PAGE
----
It was a ho-hum Saturday with laziness abounding in the house. After going into a blueberry muffin coma and consuming copious amounts of coffee later, I looked around my house to see our 6 kids all plugged into their phones, iPads or TV. Some of the devices were literally plugged into the wall, which made me think of them as tethered to the house. So uncool. The brainwaves were at a standstill at best and on a slow motion downward spiral at worst. I looked around, and I nudged my husband. I said: “We need to get the kids out of the house! It’s a beautiful day. Let’s go to the beach!”
So, we stood up and made the announcement that everyone needed to unplug because we were going to the beach! The younger kids squealed, and the older kids looked up in disbelief for a few seconds. What? Yes, let’s go! Soon, there was a bustle of activity with people running hither and thither, grabbing bags, flip-flops, sunglasses, ponytail holders (yeah, we have 5 girls and one boy) and all the other beachy things we had in the house. Meanwhile, I started taking a light-speed inventory of sunscreen in our bathroom cabinets. (It takes quite a bit for our crew).
I headed to the kitchen, grabbed some oranges, water and granola bars, and we ran out the door and a flurry. Everyone was so excited. In hindsight, I would have probably packed an ice chest and brought more food, but that’s what happens when the spirit of spontaneity hits – well – spontaneously! The sunny drive to the beach along the Creole Nature Trail All-American Road was amazing. I rolled down the windows in my “awesomely fantastic” minivan as I drove with the younger kids, with my crazy hair flying out the window, and my husband was in front of us with the older kids. (We can’t fit into one vehicle.) Sigh.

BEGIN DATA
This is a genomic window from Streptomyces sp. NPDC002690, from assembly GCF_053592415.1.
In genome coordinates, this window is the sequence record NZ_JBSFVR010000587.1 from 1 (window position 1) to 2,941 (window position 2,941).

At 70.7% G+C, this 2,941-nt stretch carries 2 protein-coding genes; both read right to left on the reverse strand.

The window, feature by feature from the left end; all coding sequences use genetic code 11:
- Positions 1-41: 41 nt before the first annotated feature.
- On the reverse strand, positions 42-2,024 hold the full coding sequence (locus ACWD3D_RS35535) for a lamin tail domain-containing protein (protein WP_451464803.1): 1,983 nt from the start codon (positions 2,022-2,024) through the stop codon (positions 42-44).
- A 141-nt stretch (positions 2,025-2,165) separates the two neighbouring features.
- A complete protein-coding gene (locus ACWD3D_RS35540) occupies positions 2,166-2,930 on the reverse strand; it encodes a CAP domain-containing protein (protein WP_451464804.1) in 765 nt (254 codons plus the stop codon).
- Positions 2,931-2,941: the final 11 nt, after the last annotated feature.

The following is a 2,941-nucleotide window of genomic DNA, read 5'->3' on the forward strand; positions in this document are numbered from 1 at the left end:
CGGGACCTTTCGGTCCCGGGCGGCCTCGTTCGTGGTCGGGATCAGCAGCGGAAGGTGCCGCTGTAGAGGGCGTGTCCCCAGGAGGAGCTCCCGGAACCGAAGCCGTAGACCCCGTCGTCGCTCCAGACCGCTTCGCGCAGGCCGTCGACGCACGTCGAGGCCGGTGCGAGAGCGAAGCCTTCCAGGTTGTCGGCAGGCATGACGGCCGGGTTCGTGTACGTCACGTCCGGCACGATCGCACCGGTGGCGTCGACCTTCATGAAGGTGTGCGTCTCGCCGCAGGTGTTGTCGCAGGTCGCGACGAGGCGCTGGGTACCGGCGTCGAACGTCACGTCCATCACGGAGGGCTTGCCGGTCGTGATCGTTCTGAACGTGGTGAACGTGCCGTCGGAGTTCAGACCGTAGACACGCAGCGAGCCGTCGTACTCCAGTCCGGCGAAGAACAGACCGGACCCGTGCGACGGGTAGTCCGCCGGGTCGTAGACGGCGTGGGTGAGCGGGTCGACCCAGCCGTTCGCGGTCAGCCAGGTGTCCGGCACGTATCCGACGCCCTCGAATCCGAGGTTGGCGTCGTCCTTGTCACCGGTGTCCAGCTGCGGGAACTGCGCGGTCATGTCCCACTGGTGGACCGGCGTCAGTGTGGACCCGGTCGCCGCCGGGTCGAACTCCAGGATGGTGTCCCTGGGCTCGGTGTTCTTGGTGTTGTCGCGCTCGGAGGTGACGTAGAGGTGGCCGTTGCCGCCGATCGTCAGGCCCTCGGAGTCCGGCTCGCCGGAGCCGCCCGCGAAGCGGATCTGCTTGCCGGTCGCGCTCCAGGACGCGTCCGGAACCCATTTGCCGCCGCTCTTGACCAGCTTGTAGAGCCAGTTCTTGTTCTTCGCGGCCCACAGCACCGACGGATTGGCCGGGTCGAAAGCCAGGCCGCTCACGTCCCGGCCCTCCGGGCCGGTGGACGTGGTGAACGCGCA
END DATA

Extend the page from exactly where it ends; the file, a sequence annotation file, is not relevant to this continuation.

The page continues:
The Louisiana Gulf beaches are natural sand and shell beaches. Shelling is phenomenal. The tide was just coming in, and so, there was an expanse of water followed by the first sandbar, and everyone was skipping through the water in between the beach and the first sandbar. There were even tiny silver fish swimming in that shallow stretch of water, nipping at our ankles. My youngest saw a hermit crab. (I used to think that hermit crabs liked to eat cheese when I was young.)
Sun and sand, salty spray in the air and the sea breeze washing over everyone were exhilarating. We drew our names with sticks and our toes into the sand, made stockpiles of shells (listened for the “ocean” whispering back to us in the conch shells), and watched the shorebirds play. Suddenly, everyone was laughing, and most importantly, having fun and creating those sorts of memories that are enriching and lasting.